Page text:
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Almost every successful person working in Hollywood sticks to his or her thing that they like. You would never see, say, David Fincher doing slapstick gross-out comedy, or Michael Bay directing a Jane Austen-type movie (unless, maybe, if the Little Women were also fighter pilots).

But sometimes these folks, with their well-defined comfort zones, lend a hand to movies so bizarrely out-of-character for them it's like they only did it to say, "There, I can do other stuff too. Happy?"

It's Pat Was Co-Written by Quentin Tarantino

Based on a Saturday Night Live sketch where the audience couldn't tell whether the obnoxious character Pat was a man or a woman, the comedy movie It's Pat tells the story of ... the exact same joke. For 77 minutes. Oh, and It's Pat is now considered one of the worst movies of all time, universally panned by critics and moviegoers alike. By which we mean like 70 people tops, seeing as it was only ever shown in three cities.

"What hath SNL wrought?"

But it was made by ...

Quentin Tarantino. No, really. He co-wrote it.

The guy who made Reservoir Dogs, Pulp Fiction and Kill Bill has an ego so massive that according to science, it should have long ago collapsed on itself like a neutron star. But one thing's for sure: All of Tarantino's movies are violent and bloody, and if Uma Thurman is in any of them, something horrible is going to happen to her.

Remember when I had you overdose on heroin, then get stabbed
in the heart, shotgunned, coma-raped and buried alive? Memories ...

For mysterious reasons that will forever remain lost to history, Tarantino never demanded official credit for co-writing It's Pat, which he did in the first place because he was friends with the character's creator, Julia Sweeney. This pretty much makes Tarantino the greatest friend in the history of ever. The extent of our friendship involves maybe lending our friends $20 if they put their firstborn as collateral. Tarantino, on the other hand, is the type of friend who helps you write a movie where a sexually ambiguous Julia Sweeney romances an even sexually ambiguer Dave Foley.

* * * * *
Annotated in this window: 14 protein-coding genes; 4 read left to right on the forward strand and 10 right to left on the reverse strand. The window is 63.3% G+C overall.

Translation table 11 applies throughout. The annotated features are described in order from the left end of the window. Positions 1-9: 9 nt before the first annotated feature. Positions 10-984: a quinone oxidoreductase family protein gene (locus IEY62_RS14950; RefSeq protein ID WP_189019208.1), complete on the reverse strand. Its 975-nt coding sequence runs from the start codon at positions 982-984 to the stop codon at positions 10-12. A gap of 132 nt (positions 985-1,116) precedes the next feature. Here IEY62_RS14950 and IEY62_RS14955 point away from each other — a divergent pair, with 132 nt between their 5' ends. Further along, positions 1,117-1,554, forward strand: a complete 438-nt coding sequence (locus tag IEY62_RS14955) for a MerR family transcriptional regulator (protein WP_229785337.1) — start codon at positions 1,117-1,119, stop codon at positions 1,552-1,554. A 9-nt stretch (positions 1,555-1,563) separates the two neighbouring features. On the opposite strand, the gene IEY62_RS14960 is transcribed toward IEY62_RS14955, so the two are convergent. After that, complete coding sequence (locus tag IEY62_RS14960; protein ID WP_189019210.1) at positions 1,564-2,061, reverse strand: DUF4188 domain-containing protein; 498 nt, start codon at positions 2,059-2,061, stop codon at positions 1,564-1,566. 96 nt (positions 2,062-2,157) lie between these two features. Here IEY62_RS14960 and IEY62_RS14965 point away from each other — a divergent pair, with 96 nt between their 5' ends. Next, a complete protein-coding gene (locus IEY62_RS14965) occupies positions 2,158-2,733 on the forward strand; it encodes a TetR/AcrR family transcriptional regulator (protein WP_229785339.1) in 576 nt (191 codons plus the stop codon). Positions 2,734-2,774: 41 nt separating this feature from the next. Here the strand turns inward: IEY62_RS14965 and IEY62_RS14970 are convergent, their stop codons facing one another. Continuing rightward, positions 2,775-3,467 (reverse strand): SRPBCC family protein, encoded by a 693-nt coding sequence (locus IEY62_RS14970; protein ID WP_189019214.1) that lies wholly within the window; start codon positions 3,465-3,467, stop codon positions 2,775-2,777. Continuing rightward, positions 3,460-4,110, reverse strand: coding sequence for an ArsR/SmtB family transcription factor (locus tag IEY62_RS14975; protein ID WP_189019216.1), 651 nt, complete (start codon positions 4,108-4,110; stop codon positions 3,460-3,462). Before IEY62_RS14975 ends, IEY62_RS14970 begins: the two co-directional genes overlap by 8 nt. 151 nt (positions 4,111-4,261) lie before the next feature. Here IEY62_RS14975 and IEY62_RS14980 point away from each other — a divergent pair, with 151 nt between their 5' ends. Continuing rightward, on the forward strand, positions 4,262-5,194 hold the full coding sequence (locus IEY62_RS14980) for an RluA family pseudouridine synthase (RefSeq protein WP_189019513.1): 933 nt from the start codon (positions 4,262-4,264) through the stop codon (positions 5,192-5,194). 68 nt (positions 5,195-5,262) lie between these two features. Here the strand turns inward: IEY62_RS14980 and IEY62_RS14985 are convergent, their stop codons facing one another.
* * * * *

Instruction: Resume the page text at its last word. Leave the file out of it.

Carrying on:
Three Men and a Baby was Directed by Leonard Nimoy

A comedy about three bachelors -- portrayed by Magnum, Mahoney and Malone -- suddenly having to take care of Malone's illegitimate child and, of course, deciding to keep it by the end of the movie. They also come across heroin dealers at one point, because this was your typical "1980s shenanigans" type of film.

We hear smack is great on teething.

But it was made by ...

Leonard Nimoy, aka Spock. With all due respect to the man whose acting career has spanned 60 years, Nimoy is and always will be Star Trek's Spock, the pointy-eared space Buddhist and object of frankly a disturbing amount of homoerotic fanfiction. Three Men and a Baby was directed by none other than Nimoy right after he came off shooting his Star Trek IV, which we can't imagine being a smooth transition.

Originally titled Anthropological Studies of Earth's Single Males Faced With Forced Fatherhood.

Before you start worrying that we no longer can tell reality from fiction, it's not like we think Nimoy really is the calculating, emotionless Spock. We know it, because the man admitted himself that the role has greatly influenced his character and personality over the years. But now, in light of that, we don't know what to think about the fact that Three Men and a Baby was the highest-grossing production of '87 and the most successful remake of a French film in movie history.

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Music of the Heart Was Directed by Wes Craven